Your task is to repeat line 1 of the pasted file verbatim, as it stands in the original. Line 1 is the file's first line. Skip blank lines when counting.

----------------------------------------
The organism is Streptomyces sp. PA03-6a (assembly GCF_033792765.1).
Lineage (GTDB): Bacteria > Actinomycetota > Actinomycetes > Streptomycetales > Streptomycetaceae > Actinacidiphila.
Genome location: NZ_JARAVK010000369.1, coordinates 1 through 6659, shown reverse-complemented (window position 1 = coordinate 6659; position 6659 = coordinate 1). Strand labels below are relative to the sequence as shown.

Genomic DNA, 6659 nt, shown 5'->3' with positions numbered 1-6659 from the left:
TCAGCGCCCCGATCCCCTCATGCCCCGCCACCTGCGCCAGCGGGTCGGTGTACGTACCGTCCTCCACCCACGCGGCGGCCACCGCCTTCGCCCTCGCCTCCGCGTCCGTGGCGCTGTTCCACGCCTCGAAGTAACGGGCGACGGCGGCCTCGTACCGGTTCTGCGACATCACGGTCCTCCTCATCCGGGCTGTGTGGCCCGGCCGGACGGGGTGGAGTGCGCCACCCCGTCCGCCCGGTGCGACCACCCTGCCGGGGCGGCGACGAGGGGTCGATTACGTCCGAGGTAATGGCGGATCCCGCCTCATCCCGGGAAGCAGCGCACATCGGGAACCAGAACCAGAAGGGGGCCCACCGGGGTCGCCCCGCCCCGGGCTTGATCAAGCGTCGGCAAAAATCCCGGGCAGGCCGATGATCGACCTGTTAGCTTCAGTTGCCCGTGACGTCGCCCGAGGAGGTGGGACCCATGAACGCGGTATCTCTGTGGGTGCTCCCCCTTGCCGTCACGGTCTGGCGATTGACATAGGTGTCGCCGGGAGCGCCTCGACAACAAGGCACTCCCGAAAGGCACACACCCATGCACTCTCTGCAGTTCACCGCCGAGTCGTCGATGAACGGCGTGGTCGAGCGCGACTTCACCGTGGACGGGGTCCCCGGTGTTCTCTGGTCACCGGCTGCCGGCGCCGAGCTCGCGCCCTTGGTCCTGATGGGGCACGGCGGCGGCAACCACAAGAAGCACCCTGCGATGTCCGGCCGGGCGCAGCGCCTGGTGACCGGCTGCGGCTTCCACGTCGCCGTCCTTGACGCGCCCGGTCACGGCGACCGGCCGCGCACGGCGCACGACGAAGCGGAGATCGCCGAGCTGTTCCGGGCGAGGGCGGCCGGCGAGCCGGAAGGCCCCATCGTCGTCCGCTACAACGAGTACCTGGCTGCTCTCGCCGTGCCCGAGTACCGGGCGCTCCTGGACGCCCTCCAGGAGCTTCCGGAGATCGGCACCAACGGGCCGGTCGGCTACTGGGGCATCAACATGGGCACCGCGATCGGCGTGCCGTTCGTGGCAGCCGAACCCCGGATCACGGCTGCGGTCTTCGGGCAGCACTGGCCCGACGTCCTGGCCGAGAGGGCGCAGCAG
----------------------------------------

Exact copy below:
The organism is Streptomyces sp. PA03-6a (assembly GCF_033792765.1).